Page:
The Mental Health Dimension

By Park, Katrin Eun-Myo | UN Chronicle, March 1, 2002 | Go to article overview

The Mental Health Dimension


Park, Katrin Eun-Myo, UN Chronicle


One of the most pressing issues facing Afghan refugees, especially women, today is their mental health, according to the World Health Organization (WHO) and advocates for women. Although the issue of survival takes priority, more people are recognizing the importance of the mental health of refugees and internally displaced persons.

The common mental disorders found in refugees are post-traumatic stress disorder (PTSD), depression, anxiety and adjustment disorders, and psychosomatic symptoms, say WHO experts. Noting that over 2 million Afghans are estimated to suffer from mental health problems, WHO urged the re-establishment of mental health services to treat them. Afghan refugees suffering from such illness are even worse off because, after decades of war and repression, there are no family or community structures left in Afghanistan from which they can draw psychosocial support.

A WHO fact-finding mission to Pakistan found that 30 per cent of Afghan refugees who seek medical care at local facilities are presenting psychosomatic complaints resulting from psychological illness. "One of the problems right now is the lack of information from Afghan people themselves", said Dr. Shekhar Saxena, Coordinator of the WHO Mental Health and Substance Dependence Department. "All that we have written or talked about is based on past experiences or what is likely, rather than what is actually present."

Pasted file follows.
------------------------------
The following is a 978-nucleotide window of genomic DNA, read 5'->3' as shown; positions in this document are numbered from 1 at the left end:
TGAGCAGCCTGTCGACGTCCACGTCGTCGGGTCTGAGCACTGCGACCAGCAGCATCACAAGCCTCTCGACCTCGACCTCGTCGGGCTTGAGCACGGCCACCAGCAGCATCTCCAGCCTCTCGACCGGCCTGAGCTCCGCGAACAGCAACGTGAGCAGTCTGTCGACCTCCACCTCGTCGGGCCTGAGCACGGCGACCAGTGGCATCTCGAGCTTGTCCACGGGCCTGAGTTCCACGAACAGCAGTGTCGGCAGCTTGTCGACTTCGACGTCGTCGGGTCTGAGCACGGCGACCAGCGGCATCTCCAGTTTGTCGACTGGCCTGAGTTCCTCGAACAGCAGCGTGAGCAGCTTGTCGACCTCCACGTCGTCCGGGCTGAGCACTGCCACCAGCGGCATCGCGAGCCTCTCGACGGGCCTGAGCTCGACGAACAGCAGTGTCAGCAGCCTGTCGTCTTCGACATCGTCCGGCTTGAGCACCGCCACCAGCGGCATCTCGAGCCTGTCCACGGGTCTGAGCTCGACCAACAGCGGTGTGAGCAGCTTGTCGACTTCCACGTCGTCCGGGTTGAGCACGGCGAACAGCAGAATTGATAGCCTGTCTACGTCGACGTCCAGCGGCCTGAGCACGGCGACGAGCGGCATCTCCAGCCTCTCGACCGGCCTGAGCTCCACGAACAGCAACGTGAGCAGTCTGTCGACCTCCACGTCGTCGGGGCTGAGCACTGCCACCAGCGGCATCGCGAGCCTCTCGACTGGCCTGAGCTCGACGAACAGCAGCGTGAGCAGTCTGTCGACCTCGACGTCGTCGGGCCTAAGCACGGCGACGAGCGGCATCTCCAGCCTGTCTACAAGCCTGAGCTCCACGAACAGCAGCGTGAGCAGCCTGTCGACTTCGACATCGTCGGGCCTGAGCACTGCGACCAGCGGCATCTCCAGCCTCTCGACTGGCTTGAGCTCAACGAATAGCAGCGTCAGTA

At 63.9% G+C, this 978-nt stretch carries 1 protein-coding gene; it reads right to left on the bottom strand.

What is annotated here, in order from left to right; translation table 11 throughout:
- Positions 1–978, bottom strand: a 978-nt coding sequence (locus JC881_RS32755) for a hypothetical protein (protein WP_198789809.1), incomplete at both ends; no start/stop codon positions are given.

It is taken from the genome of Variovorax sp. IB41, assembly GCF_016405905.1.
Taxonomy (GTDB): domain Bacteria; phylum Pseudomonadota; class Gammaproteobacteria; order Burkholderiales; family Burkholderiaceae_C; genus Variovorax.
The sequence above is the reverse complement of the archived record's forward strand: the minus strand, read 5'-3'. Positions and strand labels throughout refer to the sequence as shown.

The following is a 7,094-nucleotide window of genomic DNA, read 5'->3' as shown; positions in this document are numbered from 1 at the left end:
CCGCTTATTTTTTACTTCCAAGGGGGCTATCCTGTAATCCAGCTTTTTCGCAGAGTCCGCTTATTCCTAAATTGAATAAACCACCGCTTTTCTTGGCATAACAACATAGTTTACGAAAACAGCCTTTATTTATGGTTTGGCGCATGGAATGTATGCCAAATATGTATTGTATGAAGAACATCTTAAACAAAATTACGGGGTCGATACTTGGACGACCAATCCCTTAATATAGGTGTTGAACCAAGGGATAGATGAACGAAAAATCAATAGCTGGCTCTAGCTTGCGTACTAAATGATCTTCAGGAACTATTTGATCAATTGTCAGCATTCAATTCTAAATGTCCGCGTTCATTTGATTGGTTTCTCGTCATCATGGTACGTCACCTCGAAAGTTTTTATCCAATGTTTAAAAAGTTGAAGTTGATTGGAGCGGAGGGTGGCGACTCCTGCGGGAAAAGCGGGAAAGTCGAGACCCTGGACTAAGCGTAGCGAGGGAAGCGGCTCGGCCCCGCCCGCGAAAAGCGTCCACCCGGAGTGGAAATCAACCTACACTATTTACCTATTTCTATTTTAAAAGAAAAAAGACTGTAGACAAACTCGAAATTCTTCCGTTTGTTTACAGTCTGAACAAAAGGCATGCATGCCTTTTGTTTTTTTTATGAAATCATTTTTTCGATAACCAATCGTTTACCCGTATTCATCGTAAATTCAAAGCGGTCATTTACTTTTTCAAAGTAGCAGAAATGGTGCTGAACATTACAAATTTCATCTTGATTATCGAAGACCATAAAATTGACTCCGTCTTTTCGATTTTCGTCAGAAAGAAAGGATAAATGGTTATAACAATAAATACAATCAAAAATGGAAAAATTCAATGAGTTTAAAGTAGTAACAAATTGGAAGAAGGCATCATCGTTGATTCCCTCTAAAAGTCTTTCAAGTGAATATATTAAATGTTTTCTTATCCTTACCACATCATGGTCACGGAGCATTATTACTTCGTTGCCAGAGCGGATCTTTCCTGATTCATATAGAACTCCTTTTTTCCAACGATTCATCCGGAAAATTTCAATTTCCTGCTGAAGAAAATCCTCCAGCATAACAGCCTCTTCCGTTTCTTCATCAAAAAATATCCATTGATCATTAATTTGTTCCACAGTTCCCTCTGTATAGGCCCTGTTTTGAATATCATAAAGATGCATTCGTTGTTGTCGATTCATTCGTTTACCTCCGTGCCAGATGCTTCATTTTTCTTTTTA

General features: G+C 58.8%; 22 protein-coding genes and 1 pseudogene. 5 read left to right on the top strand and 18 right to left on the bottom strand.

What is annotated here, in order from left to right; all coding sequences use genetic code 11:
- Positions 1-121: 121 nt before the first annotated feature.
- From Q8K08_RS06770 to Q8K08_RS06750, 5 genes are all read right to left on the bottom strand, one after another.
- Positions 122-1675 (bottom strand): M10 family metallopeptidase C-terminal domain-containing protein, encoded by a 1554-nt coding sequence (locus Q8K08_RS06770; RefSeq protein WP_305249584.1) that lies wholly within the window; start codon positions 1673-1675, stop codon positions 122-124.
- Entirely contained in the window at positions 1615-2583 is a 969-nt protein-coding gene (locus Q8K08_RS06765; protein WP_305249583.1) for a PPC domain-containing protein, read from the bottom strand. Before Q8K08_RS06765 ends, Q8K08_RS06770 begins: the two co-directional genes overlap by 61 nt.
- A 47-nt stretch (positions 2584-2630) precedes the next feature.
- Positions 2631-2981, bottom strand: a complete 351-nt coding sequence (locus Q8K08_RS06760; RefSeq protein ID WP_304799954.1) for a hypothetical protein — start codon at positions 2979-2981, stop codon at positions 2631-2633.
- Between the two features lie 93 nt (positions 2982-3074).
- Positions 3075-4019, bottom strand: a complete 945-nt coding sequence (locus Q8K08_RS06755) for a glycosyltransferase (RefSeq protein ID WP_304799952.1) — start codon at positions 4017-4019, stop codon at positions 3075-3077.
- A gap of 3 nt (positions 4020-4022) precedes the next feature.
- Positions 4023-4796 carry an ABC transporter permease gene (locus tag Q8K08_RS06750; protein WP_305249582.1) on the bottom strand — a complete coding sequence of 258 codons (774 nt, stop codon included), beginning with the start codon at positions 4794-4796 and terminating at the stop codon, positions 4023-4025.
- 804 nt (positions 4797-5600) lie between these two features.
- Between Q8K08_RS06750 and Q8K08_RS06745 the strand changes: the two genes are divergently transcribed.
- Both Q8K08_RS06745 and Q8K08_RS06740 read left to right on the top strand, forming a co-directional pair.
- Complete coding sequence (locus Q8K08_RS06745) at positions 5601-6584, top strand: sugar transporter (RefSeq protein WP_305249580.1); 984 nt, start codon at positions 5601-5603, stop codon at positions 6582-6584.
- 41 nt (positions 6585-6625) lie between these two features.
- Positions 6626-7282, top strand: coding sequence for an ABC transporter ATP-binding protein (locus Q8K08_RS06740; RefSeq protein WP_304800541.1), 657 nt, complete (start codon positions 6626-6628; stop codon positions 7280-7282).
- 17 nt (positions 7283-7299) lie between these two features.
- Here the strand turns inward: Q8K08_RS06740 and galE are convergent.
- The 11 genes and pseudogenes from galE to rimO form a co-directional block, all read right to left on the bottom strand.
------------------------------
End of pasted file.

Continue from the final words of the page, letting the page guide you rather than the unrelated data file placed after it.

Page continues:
In early 2001, there were eight psychiatrists, eighteen psychiatric nurses and twenty psychologists for a population of 25 million, according to the WHO Project ATLAS: Mental Health Resources in the World. Facilities for treatment are also limited. There were fifty psychiatric beds available in Kabul (thirty for men and twenty for women). Other psychiatric facilities included two centres in Jalalabad and one in Mazari-Sharif. Patients were reported to include those tortured years ago by Soviet soldiers or later by the Taliban, as well as those traumatized by the recent bombings.

Afghan women, above all, have experienced a dramatic decline in their psychological health over the past decade. Under the Taliban rule, they were excluded from education and employment, but still had to take care of their families. In Kabul, for instance, approximately 60,000 widows had been forced to live without traditional family support. As a result, many have resorted to begging on the street, according to WHO.

An article published in the Journal of the American Medical Association found that among the 160 women interviewed in Kabul and refugee camps in Pakistan, 81 per cent reported a decline in their mental health status. …

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